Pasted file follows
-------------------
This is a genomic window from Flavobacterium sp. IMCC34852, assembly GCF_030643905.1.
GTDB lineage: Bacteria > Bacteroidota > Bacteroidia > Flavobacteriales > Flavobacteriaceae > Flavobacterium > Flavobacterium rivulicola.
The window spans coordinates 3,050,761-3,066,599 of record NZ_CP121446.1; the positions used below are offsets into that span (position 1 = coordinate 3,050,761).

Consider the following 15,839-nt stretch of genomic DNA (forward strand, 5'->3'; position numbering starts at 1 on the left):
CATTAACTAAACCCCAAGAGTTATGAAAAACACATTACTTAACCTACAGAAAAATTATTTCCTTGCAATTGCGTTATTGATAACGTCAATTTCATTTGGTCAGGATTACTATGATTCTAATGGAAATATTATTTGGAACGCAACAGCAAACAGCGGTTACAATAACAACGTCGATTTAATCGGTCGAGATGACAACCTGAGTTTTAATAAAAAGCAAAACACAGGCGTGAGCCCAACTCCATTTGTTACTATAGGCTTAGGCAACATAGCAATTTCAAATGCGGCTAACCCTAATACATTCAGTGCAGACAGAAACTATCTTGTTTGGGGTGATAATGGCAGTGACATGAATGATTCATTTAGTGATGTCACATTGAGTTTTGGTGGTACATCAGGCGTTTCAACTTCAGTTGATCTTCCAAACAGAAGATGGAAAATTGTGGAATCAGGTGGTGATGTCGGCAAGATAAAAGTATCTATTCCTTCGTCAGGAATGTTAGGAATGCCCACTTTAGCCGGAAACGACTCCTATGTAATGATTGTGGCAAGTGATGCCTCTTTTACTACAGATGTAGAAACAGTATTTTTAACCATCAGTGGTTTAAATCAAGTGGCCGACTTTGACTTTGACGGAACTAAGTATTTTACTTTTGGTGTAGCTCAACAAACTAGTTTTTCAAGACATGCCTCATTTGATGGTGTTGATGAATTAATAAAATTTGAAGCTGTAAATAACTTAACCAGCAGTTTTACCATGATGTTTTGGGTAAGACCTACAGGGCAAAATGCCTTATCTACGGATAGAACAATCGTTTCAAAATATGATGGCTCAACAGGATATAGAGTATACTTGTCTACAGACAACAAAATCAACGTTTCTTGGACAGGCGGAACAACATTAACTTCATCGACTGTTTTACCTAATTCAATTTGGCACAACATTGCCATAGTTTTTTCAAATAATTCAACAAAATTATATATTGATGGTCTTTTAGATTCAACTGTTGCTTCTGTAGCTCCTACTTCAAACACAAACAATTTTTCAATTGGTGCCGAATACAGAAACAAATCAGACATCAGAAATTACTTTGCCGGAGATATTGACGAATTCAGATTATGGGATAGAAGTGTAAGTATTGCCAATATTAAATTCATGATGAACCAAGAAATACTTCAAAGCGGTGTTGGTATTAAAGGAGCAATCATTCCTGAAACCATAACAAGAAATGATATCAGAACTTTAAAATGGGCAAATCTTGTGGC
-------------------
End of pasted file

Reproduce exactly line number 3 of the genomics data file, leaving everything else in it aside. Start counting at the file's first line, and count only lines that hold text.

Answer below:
The window spans coordinates 3,050,761-3,066,599 of record NZ_CP121446.1; the positions used below are offsets into that span (position 1 = coordinate 3,050,761).